Researchers from at Wake Forest University Baptist Medical Centre have found that a compound used in blood pressure medication may help prevent cognitive loss after radiation therapy in brain tumor patients.
In the study conducted using a rat model, the researchers assumed that that a compound similar to the anti-hypertensive drug losartan can prevent the cognition loss that has been closely-associated with radiation therapy for brain tumor treatment.
AdvertisementThe researchers hope that the same theory could easily be applied in a human clinical trial setting because the drug used has a long-established safety profile in patients who have taken it to treat high blood pressure.
"We need to kill cancer cells but also prevent or reduce treatment-related side effects," said Mike E. Robbins, Ph.D., a professor in the department of radiation oncology at the Brain Tumor Centre of Excellence, part of Wake Forest University School of Medicine.
"One very interesting feature of this compound is that it has never shown any pro-tumor effects. If anything, it appears to have anti-tumor properties.
"We're very close to having a compound that will protect the normal brain from cognitive injury as a result of radiation and, at the same time, we may very well increase the likelihood of one day curing brain cancer patients of their tumors," he added.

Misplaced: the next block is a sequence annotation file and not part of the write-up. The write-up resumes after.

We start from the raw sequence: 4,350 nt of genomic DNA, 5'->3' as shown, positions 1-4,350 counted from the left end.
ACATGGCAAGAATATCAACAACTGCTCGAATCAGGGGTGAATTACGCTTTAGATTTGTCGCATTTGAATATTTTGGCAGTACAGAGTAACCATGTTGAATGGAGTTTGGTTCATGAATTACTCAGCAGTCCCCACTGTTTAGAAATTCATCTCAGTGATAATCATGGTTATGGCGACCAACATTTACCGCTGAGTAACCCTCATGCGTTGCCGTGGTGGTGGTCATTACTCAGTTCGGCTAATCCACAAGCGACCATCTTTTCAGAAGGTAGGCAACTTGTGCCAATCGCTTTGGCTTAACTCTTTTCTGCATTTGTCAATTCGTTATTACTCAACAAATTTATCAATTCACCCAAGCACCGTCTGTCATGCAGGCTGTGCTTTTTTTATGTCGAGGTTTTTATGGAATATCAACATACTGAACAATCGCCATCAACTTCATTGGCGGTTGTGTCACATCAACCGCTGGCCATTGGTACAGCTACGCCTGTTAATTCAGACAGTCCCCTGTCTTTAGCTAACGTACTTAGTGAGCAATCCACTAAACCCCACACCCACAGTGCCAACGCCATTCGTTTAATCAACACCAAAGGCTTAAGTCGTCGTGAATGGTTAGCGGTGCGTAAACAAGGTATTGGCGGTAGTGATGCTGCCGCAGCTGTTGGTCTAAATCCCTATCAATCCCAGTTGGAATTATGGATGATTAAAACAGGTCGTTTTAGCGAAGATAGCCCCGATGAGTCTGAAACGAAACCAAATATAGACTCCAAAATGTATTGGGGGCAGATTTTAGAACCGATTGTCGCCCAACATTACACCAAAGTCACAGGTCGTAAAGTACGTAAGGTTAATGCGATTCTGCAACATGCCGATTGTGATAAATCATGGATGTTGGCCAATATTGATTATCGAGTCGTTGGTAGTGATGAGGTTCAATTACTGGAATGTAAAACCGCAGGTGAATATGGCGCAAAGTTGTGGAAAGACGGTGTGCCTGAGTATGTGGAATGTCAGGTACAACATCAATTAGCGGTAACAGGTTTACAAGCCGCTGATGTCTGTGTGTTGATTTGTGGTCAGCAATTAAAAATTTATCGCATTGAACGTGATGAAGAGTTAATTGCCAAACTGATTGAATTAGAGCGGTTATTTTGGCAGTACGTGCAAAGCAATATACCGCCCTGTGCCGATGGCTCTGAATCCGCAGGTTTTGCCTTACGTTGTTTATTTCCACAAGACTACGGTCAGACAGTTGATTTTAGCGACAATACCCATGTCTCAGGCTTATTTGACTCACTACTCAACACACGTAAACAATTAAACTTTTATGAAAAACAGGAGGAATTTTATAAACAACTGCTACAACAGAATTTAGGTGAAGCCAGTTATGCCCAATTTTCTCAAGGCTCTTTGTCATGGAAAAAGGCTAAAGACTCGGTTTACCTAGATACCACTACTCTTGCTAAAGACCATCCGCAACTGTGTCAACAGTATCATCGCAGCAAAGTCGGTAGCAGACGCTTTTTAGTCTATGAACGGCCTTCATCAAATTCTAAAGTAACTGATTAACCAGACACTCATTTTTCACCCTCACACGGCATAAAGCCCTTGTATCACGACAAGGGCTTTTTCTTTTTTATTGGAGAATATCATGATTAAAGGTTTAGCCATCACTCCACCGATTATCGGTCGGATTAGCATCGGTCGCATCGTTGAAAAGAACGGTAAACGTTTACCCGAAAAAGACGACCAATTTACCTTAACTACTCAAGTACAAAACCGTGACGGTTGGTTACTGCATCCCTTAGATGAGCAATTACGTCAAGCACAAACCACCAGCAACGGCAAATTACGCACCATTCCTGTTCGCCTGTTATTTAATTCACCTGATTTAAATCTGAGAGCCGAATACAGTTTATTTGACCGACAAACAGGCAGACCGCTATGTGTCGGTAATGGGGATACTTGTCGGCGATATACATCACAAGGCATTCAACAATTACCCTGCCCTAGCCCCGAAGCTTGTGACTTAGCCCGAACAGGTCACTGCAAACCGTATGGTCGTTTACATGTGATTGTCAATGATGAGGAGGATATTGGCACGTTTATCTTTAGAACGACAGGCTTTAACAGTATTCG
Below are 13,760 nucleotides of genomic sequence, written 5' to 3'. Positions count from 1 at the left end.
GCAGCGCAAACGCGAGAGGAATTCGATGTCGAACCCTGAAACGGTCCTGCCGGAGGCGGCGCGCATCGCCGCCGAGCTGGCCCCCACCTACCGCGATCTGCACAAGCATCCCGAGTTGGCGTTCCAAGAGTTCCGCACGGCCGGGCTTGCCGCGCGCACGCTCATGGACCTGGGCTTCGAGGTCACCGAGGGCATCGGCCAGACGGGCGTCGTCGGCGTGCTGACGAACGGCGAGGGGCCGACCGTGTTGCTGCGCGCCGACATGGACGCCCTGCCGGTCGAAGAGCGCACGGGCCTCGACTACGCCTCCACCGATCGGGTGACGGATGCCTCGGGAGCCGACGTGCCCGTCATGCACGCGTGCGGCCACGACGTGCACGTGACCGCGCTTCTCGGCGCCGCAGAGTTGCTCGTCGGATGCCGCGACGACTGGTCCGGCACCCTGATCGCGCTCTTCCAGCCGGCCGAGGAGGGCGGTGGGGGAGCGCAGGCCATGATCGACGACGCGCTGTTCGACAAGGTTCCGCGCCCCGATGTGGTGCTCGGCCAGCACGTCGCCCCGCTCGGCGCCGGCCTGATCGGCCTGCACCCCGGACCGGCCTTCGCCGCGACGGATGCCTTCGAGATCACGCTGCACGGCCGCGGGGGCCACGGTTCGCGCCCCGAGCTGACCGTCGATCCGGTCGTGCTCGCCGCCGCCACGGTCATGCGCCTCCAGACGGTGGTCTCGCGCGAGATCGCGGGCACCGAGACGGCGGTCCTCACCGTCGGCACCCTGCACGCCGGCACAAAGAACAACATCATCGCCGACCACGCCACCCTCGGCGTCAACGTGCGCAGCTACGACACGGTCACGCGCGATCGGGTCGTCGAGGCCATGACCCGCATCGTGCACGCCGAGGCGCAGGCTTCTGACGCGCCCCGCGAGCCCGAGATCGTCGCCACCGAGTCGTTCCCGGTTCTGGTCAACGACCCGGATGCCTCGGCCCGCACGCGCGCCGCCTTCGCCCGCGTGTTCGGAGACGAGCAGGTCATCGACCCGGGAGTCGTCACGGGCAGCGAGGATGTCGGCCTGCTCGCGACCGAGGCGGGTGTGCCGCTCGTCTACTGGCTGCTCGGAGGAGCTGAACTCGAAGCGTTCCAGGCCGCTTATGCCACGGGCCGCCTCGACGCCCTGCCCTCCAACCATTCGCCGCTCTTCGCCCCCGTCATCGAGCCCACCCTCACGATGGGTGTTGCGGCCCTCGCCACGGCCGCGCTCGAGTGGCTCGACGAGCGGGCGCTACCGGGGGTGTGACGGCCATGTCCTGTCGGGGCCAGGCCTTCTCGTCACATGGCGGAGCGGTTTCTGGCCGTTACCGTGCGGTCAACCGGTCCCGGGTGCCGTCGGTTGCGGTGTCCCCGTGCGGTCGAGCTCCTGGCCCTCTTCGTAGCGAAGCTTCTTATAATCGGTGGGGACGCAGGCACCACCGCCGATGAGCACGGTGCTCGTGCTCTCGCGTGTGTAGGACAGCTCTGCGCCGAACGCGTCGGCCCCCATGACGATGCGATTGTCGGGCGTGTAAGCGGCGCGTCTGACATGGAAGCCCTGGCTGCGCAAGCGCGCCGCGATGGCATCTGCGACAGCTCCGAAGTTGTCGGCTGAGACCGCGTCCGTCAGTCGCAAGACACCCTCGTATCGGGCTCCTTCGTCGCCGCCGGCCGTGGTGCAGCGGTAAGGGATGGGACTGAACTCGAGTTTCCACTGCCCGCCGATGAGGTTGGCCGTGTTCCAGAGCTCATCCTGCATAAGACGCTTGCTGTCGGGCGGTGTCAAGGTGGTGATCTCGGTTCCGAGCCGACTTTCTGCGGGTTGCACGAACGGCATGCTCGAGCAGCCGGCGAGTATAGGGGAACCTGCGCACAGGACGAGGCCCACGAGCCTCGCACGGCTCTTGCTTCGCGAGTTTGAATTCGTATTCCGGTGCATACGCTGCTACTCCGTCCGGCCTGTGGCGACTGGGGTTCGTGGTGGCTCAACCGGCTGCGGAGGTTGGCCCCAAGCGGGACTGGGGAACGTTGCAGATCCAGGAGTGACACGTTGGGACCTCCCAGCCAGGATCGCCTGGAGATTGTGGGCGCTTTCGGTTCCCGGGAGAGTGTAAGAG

Previous studies had shown that radiation may lead to the overproduction of angiotensin II (Ang II), a peptide that has been associated with decline of brain function.
Blocking the binding of Ang II to the Ang type I receptor in patients receiving radiation, researchers suggest that they could prevent or hinder cognitive decline.
In the study involving 80 rats, each group was divided in half to either receive radiation or no treatment.
Then, each of those halves was divided into two more groups: one that received L-158,809, the compound similar to losartan, in its drinking water, and one group that received plain drinking water. The rats that received the drug received it before, during and for different time intervals - 14, 28 or 54 weeks - post-radiation.
In addition, a small group of rats continued to receive the drug for only five weeks after radiation.
They found that administering L-158,809 before, during and for as little as five weeks after radiation either prevents or lessens the severity of radiation-induced cognitive impairment.
"This study provides hope that we may be able to take a drug that has been prescribed to millions of individuals with essentially very little morbidity and give it to cancer patients and stop them from experiencing cognitive impairment as a result of brain radiation," said Robbins.
The findings appear in the International Journal of Radiation, Biology, Physics.
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